Covid-19: A statement from Ron Moody, CEO

Covid-19: A statement from Ron Moody, CEO

7th April 2020

By Ron Moody

The Covid-19 lockdown is an unprecedented situation.

Here at Connect Assist, employees are working remotely to maintain our helplines, which are now busier than ever. We are also starting a new call centre for the NHS 111 line – a Category 1 frontline service. 

Our ability to do so is thanks to our robust business continuity planning, the dedication of our 380 staff, and the leadership of our management team. 

I’d like to share how we are operating throughout this lockdown period and beyond. 

Planning for business continuity

Secure home working has long been in our business continuity plan. We have thought through operations in detail, and put telecommunications technology in place.

Our plan was invoked during the “Beast from the East” snowstorms of February 2018. All staff switched to homeworking and kept our helplines running. 

Then in February 2020, flooding hit Nantgarw. We provided employees whose homes were flooded with paid time off and financial support.

Callers to our helplines, however, would not have noticed any disruption.

Our Covid-19 preparations

In January 2020, when the news broke that the virus had spread beyond China, we put together a Covid-19 team which has put us ahead of the curve. 

It drew up plans with three main stages: 1) Prevention; 2) Containment; and 3) Isolation. 

In stage one, we ordered supplies of hand sanitisers, wipes, and digital thermometers. We identified which staff did not have broadband internet at home, and bought WiFi hubs in preparation. 

We stuck handwashing posters above every sink, and even composed our own 20-second hand-washing song! 

As the situation grew more serious, we arranged for a daily deep clean of our buildings. We restricted visits, and stopped handshaking.

Throughout, we communicated our approach to staff and customers – many of whom were inspired to follow suit.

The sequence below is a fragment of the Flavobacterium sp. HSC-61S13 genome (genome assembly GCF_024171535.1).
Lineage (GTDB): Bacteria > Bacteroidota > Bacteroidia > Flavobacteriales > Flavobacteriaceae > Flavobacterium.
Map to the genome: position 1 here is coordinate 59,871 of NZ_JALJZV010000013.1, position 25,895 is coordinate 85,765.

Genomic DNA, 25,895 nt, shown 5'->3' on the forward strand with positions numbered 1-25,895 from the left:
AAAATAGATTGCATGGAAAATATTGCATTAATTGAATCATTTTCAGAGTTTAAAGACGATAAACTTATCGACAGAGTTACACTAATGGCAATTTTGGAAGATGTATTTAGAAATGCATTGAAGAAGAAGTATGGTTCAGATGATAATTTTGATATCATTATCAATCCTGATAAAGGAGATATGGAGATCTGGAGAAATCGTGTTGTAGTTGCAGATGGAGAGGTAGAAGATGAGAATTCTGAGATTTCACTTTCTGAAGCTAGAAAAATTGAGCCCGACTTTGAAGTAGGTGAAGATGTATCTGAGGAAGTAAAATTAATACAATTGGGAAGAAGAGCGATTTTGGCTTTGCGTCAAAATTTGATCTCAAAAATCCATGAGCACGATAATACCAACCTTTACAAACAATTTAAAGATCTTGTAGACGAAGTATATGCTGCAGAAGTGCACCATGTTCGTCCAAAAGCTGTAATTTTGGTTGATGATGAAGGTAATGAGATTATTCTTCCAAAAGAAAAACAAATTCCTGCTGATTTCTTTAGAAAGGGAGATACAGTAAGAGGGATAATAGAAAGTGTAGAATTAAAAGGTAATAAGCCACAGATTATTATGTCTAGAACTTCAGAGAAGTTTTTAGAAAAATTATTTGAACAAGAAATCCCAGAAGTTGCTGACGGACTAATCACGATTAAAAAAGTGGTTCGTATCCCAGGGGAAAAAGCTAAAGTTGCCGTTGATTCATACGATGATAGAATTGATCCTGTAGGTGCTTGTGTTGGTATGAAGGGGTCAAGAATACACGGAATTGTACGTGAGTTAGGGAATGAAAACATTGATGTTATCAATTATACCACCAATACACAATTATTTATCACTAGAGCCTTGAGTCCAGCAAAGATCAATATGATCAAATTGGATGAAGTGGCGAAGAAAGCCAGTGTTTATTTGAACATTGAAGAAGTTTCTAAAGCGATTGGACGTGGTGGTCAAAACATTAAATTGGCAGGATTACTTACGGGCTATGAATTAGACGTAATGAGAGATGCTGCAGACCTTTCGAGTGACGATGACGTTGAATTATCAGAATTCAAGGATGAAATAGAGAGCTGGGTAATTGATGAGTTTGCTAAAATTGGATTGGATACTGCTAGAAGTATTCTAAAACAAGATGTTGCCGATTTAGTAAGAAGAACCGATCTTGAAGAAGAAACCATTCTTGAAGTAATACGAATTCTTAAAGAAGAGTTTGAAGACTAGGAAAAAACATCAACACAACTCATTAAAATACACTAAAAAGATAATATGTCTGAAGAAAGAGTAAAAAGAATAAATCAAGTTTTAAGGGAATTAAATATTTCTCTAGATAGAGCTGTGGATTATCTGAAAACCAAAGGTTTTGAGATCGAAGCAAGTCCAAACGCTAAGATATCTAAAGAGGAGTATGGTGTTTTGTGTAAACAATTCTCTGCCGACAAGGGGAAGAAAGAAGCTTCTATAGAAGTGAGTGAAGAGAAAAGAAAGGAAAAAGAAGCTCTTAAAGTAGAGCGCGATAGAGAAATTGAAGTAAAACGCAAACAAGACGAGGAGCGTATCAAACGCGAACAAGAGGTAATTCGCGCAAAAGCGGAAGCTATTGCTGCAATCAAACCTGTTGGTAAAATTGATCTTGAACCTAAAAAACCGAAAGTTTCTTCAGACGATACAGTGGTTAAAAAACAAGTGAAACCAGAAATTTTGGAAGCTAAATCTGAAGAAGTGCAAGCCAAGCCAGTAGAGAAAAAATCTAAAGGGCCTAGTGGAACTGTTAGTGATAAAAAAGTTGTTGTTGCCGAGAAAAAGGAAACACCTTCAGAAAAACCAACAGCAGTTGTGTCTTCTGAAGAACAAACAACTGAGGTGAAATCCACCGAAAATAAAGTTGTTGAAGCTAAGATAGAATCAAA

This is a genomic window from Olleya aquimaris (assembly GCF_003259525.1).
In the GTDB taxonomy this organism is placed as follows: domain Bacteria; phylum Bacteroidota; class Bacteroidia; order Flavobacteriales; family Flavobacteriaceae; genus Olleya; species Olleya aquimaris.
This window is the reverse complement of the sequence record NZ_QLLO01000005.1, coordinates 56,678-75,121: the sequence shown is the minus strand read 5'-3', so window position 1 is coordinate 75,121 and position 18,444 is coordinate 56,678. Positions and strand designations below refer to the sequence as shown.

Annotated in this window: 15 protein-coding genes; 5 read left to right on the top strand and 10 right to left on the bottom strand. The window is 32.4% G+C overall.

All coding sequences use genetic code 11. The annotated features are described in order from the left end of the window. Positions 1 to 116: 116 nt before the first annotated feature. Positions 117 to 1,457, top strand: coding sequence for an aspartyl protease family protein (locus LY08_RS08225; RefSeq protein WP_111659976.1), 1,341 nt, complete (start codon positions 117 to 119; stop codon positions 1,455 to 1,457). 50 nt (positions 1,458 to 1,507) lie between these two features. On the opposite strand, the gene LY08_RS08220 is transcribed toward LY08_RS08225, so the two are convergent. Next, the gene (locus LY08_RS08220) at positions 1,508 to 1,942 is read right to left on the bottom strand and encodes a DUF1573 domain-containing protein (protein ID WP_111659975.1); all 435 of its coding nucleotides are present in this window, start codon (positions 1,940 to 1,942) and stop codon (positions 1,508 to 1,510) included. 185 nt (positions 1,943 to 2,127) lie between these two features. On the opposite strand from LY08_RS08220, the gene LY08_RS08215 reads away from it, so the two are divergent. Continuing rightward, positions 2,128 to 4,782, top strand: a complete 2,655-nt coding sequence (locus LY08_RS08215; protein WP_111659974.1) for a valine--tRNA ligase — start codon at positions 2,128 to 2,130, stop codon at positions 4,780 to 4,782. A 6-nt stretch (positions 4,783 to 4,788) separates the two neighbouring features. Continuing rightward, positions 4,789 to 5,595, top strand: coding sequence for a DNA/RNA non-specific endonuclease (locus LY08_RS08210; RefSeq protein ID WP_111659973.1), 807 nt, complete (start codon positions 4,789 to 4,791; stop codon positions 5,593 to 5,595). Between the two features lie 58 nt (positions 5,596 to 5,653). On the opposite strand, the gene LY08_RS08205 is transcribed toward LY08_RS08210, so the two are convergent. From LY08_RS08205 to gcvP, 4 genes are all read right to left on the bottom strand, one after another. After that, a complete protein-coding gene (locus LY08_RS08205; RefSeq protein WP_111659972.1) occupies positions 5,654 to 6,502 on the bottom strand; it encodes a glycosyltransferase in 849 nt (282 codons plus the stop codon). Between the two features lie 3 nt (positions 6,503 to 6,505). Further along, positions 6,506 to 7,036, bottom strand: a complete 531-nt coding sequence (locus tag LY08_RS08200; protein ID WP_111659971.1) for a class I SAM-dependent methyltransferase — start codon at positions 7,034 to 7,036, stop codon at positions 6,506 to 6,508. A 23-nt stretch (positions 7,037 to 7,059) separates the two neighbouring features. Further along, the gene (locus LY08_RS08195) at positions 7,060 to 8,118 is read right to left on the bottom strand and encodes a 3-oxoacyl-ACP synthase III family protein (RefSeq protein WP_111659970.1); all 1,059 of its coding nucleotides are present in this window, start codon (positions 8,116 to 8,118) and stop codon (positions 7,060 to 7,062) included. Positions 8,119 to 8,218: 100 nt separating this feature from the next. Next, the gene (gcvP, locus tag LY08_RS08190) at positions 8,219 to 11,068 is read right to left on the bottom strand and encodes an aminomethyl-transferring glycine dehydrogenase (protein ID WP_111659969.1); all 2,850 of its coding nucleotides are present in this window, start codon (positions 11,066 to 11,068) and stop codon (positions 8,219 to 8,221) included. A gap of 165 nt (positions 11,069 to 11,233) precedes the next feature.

Maintaining our vital services

As the disease emerged in the UK, we identified all staff with underlying health conditions, or who lived with somebody at risk, and moved them to home working. 

When the first cases appeared in Wales, we moved more staff to home working – a total of 70%.The final 30% switched when the government announced the lockdown.

Not only are we maintaining our usual service, but demand has shot up. 

People are calling our helplines with mental health issues, for advice about losing their jobs, and with enquiries about grants and support. One helpline for the hospitality industry is receiving 10 times the usual volume of enquiries. 

Our advisors are doing an incredible job, even while coping with their own worries and distractions at home. Although advisors are considered key workers, many are keeping their children at home to reduce strain on schools.

Expanding our frontline work

We have also responded to the call to action for extra advisors on the NHS 111 helpline. 

We are taking on 80 staff  from Monday 6 April to answer thousands of 111 calls. 

It’s classified as a Category 1 frontline service, and we’re proud to be contributing to the outstanding work of the NHS at this time.

Looking after each other

Early in our planning, we identified that home working would necessitate keeping morale high and staff connected. 

We set up Microsoft Teams groups, with leaders running photo competitions and quizzes (I’ve come up with a version of ‘Where’s Wally?’ called ‘Where’s Molly?’, starring my cat) and prizes such as a six-pack of toilet roll!

We also have video coffee breaks to chat about non-work issues.

Team leaders have a video meeting together every morning to catch up and identify anybody who might need extra support. We call them for chats and to check they’re coping, particularly if they live on their own.

Even with 380 staff, you have to be a mindful employer. A big chunk of leadership time must be invested in the wellbeing of your people. 

Adapting to new regulations

With new rules coming into place with regards to social distancing in the workplace – the regulations state that the 2-metre rule must also be maintained in the office – we also need to be constantly mindful of those still working or entering Connect Assist HQ. 

With that in mind, we have placed tape markers on the floor to act as a guide when it comes to keeping a 2-metre distance – this will be useful for when members of our team are in the office training for new contracts or picking up equipment such as their laptops.  

We do not yet know whether lockdown will last three months, six months or more, but we are on a firm footing to operate as normal. 

Our planning has proven essential not only to safeguard jobs and our business, but also to help the public in these uncertain and unprecedented times. 


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